Gold Futures Retreat From a Two-week Peak


Gold Futures Retreat From a Two-week Peak

Gold dropped from a two-week high as investors awaited the release of Federal Reserve minutes that could provide hints on the possible direction monetary policy will take.

The Fed cut its stimuli injection by $10 billion to $55 billion at a meeting in March and its chair Janet Yellen said afterwards that the monetary regulator would end its bond-buying this year and hike interest rates in 2015. The precious metal lost 28% in 2013 as prospects for less bond-buying diminished its appeal as another way around inflation.

“The market is expecting reaffirmation from the Fed that the U.S. economy is showing strength, and that diminishes gold’s safe-haven premium. Today’s minutes will also indicate the Fed’s outlook on interest rates,” Newedge Group’s Tommy Capalbo told Bloomberg by phone.

June delivery gold futures dropped 0.3% to $1,305.50 per ounce as of 11:31 am in New York. On Tuesday, prices hit $1,314.70, a price not witnessed since March 26, as the dollar lost and tension in Ukraine resurged.


Poorly performing stock markets and geopolitical factors in Ukraine have bolstered the price of gold, letting the commodity trade back at more than $1,300 for every troy ounce. However, Eugen Weinberg of commerzbank’s said that the recent price hikes of gold benefited a great extent from speculative market participants, with physical demand in China not being so good of late.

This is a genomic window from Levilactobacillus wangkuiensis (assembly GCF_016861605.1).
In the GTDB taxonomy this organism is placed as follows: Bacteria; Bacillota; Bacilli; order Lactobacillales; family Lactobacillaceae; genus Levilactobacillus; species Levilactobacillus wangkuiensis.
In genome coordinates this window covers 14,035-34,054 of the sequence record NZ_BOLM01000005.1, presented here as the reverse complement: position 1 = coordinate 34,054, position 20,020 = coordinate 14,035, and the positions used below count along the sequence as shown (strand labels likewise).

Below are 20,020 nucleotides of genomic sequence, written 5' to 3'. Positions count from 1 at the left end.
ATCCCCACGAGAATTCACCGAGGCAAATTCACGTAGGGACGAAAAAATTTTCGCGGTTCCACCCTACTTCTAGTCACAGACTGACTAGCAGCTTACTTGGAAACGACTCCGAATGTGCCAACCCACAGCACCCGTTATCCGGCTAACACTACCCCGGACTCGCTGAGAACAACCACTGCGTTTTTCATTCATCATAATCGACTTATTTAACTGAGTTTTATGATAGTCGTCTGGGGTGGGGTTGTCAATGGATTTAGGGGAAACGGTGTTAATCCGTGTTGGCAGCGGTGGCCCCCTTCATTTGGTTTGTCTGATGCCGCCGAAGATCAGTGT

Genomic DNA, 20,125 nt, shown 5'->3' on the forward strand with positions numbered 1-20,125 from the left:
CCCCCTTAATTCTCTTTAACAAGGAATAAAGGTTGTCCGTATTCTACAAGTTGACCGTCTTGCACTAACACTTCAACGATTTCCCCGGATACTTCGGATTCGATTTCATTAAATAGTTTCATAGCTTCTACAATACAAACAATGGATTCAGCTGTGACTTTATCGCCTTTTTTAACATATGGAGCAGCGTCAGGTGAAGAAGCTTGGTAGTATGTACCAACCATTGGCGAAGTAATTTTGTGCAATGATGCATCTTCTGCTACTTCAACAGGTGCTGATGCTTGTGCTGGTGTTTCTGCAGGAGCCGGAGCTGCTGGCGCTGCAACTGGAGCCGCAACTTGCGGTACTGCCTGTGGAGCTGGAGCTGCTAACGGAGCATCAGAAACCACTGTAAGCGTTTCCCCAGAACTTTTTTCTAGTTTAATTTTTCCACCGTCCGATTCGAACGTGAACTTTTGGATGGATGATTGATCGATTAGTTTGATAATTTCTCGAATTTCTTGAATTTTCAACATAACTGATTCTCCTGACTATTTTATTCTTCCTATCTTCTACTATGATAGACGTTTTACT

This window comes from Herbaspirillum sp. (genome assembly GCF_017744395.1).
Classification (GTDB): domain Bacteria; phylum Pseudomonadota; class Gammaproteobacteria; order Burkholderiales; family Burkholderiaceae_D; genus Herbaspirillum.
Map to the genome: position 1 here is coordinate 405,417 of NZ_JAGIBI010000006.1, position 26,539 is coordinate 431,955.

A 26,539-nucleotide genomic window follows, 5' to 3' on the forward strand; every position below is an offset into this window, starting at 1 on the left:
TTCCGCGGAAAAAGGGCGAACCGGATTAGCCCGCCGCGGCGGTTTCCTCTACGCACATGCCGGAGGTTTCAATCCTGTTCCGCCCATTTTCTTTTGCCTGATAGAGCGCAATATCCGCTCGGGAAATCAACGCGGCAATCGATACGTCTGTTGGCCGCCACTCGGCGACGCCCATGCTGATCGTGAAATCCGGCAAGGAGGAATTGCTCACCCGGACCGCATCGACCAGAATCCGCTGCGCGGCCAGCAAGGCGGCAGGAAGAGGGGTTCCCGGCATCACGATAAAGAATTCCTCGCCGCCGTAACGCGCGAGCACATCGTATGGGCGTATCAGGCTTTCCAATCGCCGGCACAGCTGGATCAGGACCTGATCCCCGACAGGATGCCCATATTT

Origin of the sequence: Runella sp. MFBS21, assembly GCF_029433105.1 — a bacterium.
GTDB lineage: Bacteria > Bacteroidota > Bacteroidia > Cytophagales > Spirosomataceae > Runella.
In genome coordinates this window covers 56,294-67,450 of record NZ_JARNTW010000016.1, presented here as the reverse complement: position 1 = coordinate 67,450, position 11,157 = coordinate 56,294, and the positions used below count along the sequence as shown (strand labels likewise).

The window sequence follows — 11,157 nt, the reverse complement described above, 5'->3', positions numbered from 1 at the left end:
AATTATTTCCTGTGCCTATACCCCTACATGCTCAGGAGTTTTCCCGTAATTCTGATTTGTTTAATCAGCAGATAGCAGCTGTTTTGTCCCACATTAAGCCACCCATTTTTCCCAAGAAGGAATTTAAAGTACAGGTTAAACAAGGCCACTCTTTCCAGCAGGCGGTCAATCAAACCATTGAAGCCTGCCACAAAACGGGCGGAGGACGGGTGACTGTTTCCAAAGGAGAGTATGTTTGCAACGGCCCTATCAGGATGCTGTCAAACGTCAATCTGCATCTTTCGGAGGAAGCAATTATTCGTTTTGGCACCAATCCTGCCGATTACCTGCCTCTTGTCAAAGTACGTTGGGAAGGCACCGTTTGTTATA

Market analyst Andrey Kryuchenkov at London-based VTP Capital wrote on Wednesday that he did not expect gold prices to keep going up unless the dollar declined further or Ukraine tensions took a turn for the worse. He added that investors would focus more on the Federal Reserve minutes.

According to Marketwatch gold encounters resistance that fluctuates between $1,310 and $1,315, while the $1,278 is a healthy level.

In the meantime, platinum contracts for June lost 0.1% to trade at $1,440.90 an ounce on the Mercantile Exchange of New York.

To contact the reporter of this story; Jonathan Millet at